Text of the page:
Overcoming bitterness

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AlBelfast
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Overcoming bitterness

Postby AlBelfast » Mon Mar 13, 2017 2:14 pm

Sorry this is long!

I am about 14yrs married to a wonderful woman who 'could take or leave' sex (normally climaxing 2-4 times every time we have sex) other than coming to the realisation that 'good for relationship' - like taking tablets for something, not an actual appetite for me/sex.

I have a reasonably high drive & really struggle with her apathy. She is 'willing' which is probably way better than refusing (which she used to do very regularly).

To cut a long story short, I realise that the pain/quiet despair that I constantly live with (realising it's not going to improve after years of trying anything and everything to help, to no avail) is making me resentful/bitter and it's slowly making me not feel very positive about the relationship. I would never leave or cheat, but the temptation is painful.

The realisation that it's bitterness was enough to loosen my grip on the frustration, but I'm just wondering how to keep/get back to making it a non-issue and just loving her with a soft heart.

I feel that I have MUCH more blamed me/circumstances/choices for the 'mis-match' rather than her, but certainly need to forgive something that is hardly her fault.

Any suggestions of what has helped you from becoming resentful/bitter?

Thanks,

Al

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Re: Overcoming bitterness

Postby doug-h » Mon Mar 13, 2017 2:34 pm

I'm probably the world's foremost expert on anger and bitterness, and for the most part I have left it behind.

The thing about it is that anger and bitterness are just a mask for a different emotion that we might not even see in ourselves. I think to truly overcome, you have to earnestly look for that emotion, and identify it, and even embrace it. I can tell you it is not an easy or a pleasant process, and you will probably face days that you just want to get off the train and quit.

The emotion can be fear, disapointment, sadness, hopelessness, or any number or combination of negative emotions that are unresolved.

That said, you can take control of your thoughts. I was able to turn my anger off like a switch, when I became convicted to do so, but as I mentioned above, that is just the beginning of the process. You can consciously decide to replace one thought with another.

I went several months still learning the steps I needed to take, and I would have episodes that I would be awake fighting resentment well into the wee hours of the morning, while my wife slept like a baby. I would just get up, get my bible and read for awhile. Phillipians 4:8 was and is my go to verse when I am trying to get control of my thoughts. As unlikely as it seems, when I felt neglected or ignored, after a bit of time in the word, I would do some act of service for my wife, such as washing the dishes, sweeping floors, or even going out to the garage and vacuuming her car. It helped me focus on having a servants heart, and worrying less about myself.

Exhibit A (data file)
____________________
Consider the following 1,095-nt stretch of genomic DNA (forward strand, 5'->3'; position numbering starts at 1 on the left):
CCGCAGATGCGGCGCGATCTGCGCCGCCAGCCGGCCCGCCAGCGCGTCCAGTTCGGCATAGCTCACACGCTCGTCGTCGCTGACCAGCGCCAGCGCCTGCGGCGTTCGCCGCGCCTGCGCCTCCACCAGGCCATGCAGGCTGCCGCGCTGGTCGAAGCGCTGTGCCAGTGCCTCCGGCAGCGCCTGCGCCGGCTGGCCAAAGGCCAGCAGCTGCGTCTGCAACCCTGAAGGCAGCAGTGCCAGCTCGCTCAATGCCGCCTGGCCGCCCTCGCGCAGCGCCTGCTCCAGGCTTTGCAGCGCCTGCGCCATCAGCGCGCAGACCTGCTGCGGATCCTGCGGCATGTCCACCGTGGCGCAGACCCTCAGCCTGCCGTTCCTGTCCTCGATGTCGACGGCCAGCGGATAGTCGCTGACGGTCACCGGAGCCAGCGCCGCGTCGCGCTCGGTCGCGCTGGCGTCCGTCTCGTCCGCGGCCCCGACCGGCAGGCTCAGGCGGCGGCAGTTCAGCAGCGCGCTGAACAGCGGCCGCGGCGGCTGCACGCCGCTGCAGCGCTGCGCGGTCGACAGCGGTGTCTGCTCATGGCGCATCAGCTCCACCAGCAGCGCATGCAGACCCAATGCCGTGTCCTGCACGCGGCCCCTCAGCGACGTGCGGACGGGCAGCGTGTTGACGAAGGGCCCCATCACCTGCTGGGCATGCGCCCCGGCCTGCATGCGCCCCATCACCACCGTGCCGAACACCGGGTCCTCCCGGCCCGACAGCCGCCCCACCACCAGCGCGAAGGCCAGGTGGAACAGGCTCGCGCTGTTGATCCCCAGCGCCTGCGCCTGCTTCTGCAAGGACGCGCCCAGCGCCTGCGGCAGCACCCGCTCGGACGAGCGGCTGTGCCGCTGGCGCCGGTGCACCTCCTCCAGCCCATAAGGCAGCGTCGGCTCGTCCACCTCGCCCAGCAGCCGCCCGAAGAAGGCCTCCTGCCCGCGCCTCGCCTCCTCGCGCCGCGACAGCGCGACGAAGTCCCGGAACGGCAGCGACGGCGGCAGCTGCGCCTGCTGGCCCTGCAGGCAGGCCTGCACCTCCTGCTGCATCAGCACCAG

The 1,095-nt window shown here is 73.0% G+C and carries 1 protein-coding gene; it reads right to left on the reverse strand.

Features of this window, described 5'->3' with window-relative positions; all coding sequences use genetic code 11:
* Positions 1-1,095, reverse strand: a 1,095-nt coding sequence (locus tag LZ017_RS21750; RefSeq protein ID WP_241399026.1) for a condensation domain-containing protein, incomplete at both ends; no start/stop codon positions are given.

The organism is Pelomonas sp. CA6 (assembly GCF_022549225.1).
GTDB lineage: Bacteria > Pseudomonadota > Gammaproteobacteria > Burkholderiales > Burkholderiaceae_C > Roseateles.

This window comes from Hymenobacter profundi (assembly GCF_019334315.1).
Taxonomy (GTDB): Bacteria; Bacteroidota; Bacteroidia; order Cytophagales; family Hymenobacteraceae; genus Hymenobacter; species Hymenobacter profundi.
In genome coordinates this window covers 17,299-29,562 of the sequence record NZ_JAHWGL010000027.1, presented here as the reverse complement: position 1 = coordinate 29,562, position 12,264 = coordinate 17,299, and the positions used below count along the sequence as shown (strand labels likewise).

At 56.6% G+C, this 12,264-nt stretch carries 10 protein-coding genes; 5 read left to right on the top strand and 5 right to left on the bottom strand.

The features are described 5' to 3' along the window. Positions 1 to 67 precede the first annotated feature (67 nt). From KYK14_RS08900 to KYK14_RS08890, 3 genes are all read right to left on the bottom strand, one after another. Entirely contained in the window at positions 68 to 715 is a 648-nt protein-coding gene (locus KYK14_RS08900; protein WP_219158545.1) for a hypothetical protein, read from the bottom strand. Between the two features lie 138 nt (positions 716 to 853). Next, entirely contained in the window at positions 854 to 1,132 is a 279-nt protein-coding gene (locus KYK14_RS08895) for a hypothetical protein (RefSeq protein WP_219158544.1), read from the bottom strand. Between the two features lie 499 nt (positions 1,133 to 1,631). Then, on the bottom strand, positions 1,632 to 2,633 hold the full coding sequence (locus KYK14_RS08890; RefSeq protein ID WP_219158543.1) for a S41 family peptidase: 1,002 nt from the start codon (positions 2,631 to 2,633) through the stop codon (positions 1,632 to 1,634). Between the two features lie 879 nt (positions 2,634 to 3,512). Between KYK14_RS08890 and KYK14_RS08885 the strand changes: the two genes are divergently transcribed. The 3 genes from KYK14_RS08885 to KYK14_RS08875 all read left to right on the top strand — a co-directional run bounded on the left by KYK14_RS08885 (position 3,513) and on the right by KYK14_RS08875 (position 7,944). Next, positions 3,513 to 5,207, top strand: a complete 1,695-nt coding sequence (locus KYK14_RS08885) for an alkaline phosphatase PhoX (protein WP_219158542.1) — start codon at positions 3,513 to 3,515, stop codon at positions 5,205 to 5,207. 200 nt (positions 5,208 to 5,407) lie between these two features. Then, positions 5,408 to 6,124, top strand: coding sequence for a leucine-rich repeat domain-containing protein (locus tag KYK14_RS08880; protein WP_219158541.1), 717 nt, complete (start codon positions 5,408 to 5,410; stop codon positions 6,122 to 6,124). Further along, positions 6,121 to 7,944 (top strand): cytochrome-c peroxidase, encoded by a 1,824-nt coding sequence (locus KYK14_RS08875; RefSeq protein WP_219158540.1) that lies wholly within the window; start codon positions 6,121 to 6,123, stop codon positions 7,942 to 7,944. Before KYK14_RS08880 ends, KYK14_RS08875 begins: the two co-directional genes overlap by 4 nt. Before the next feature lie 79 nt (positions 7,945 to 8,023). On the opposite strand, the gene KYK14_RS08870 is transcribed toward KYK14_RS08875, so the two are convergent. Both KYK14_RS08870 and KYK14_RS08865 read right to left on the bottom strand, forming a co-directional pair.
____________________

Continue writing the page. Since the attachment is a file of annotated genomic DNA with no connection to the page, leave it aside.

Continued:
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Re: Overcoming bitterness

Postby Job29Man » Mon Mar 13, 2017 8:04 pm

doug-h wrote:As unlikely as it seems, when I felt neglected or ignored, after a bit of time in the word, I would do some act of service for my wife, such as washing the dishes, sweeping floors, or even going out to the garage and vacuuming her car. It helped me focus on having a servants heart, and worrying less about myself.


When you can do this ... that is spiritual maturity. It's beautiful!
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Re: Overcoming bitterness

Postby doug-h » Mon Mar 13, 2017 9:40 pm

I don't know if that ^^^ is true or not. It was something I turn to instead of reverting back to old ways. It is probably less about real maturity, and more about retraining myself. The added side benefit is that it did help me work off my some pent up energy. I know me, and if I don't do something to break out of a negative thought cycle, it can get beyond my control and has to run it's course. It has never ended well.

AlBelfast
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Re: Overcoming bitterness

Postby AlBelfast » Mon Mar 13, 2017 10:13 pm

Thanks, good stuff. Loving this place!

I go in cycles of 'I've got this' & desperation to the point of kind of settling on wanting to seek a doctor for anti-depressants to deal with the feelings with the 'bonus' of lower sex drive side effects.

Would much rather deal with it naturally.

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Re: Overcoming bitterness

Postby tjw » Tue Mar 14, 2017 1:25 am

I wasn't looking for lower sex drive when I started on antidepressants. I just wanted an antidepressant. However, I also got the side effect of lower sexual drive/inability to erect. The ED is, in itself, very depressing :) - I just got my doc to switch me to Wellbutrin and the sex side of things is coming back towards "normal" - the antidepressant effect is reduced, but I think when my doc titrates up to a full dose next month I'll have a pretty good result.